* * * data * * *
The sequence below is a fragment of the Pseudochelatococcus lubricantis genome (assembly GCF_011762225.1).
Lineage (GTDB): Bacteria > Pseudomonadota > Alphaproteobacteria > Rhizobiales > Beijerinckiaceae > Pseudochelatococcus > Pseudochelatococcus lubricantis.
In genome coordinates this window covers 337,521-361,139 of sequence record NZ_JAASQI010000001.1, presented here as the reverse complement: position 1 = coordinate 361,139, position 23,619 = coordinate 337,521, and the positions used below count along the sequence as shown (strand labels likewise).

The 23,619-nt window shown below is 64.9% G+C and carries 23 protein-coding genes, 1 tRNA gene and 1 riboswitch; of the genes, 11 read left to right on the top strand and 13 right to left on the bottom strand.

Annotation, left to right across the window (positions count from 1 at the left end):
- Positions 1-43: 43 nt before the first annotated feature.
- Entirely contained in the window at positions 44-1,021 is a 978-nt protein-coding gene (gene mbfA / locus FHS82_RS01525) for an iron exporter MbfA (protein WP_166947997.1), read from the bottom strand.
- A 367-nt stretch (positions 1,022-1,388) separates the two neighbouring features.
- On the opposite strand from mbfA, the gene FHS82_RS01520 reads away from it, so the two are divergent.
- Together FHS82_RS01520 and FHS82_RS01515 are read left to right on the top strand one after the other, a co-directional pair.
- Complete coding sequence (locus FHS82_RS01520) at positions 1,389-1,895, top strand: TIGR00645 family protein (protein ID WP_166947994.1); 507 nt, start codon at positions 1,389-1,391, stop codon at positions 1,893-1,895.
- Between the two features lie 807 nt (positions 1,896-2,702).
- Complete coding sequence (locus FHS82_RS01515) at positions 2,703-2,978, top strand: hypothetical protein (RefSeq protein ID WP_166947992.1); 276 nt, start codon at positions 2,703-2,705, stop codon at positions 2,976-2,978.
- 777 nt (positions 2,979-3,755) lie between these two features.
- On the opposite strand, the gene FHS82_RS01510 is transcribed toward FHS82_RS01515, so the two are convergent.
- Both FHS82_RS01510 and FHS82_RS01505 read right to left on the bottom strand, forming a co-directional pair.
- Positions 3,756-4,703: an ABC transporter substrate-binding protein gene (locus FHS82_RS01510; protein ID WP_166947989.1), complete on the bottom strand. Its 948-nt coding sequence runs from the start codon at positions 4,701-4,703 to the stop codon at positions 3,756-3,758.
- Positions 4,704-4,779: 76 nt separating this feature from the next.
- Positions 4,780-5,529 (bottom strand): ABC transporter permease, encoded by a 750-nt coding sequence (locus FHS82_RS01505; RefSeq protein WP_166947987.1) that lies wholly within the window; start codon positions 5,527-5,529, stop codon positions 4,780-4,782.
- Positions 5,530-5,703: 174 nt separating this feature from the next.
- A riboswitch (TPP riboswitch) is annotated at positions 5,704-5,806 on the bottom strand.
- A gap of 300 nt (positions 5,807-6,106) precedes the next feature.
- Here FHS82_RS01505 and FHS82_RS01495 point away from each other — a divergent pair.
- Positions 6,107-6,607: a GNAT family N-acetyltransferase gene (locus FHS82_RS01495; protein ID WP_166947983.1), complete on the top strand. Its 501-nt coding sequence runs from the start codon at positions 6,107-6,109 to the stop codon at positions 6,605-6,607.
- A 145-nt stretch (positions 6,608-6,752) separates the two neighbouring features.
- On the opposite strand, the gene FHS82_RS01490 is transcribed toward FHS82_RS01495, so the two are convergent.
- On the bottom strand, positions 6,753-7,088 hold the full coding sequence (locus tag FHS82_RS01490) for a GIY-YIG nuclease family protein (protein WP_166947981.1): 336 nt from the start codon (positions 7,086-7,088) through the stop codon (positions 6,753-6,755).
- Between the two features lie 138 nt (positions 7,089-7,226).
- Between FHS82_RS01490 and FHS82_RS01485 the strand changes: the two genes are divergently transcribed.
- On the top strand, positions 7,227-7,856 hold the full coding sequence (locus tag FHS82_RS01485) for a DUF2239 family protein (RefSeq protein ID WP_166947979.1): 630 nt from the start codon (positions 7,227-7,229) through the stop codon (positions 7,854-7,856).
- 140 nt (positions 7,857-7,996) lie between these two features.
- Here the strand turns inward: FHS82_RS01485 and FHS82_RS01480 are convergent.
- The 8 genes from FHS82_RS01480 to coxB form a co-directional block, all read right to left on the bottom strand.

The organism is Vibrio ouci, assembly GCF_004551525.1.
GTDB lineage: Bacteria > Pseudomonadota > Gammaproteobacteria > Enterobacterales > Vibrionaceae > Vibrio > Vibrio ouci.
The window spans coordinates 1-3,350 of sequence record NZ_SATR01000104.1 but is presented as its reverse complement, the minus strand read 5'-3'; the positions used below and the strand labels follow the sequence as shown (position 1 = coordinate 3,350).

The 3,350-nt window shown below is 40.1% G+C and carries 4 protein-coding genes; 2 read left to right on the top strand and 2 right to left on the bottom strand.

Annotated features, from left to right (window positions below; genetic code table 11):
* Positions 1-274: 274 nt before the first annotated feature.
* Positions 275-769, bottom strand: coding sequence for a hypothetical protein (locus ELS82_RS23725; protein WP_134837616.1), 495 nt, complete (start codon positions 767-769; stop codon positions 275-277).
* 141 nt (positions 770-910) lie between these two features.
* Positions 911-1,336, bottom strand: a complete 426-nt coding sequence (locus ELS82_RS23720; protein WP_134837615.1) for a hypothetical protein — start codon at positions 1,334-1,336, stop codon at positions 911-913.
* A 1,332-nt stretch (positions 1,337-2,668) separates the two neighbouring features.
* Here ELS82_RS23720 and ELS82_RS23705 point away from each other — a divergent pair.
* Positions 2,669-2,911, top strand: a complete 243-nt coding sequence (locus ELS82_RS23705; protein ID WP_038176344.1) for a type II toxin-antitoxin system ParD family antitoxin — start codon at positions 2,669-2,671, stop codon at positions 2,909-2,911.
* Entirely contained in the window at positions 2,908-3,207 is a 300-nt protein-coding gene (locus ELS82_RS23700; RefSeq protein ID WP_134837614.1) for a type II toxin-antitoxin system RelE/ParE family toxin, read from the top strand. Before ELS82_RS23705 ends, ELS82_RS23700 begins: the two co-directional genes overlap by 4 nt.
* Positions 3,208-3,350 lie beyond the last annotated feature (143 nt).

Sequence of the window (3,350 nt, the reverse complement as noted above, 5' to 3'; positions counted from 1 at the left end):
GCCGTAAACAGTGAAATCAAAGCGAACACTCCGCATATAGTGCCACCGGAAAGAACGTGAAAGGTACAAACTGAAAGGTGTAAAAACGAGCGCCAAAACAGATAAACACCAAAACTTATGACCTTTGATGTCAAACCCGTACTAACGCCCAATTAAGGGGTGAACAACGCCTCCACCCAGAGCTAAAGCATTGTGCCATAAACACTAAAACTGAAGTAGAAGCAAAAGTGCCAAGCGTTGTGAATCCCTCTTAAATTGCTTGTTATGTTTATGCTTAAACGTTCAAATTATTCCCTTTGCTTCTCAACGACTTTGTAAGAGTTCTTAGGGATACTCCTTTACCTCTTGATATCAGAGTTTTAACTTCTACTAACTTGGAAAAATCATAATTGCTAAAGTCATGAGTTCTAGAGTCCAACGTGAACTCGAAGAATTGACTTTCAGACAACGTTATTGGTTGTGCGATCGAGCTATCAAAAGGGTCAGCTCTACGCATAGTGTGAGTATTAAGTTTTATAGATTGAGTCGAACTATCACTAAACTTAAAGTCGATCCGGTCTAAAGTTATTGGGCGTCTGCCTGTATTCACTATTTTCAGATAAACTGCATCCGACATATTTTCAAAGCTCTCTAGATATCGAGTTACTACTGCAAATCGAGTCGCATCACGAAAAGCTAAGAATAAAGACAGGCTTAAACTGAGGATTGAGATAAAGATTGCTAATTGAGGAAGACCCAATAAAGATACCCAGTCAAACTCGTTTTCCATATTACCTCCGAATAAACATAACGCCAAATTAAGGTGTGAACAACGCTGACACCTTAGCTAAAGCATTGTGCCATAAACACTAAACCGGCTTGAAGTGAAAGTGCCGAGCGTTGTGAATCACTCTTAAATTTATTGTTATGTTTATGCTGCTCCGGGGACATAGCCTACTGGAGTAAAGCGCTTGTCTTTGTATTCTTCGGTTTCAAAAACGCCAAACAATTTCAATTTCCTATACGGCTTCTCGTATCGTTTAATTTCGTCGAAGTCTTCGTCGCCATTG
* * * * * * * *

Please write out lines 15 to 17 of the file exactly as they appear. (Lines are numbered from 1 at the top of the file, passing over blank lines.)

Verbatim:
- On the opposite strand, the gene FHS82_RS01510 is transcribed toward FHS82_RS01515, so the two are convergent.
- Both FHS82_RS01510 and FHS82_RS01505 read right to left on the bottom strand, forming a co-directional pair.
- Positions 3,756-4,703: an ABC transporter substrate-binding protein gene (locus FHS82_RS01510; protein ID WP_166947989.1), complete on the bottom strand. Its 948-nt coding sequence runs from the start codon at positions 4,701-4,703 to the stop codon at positions 3,756-3,758.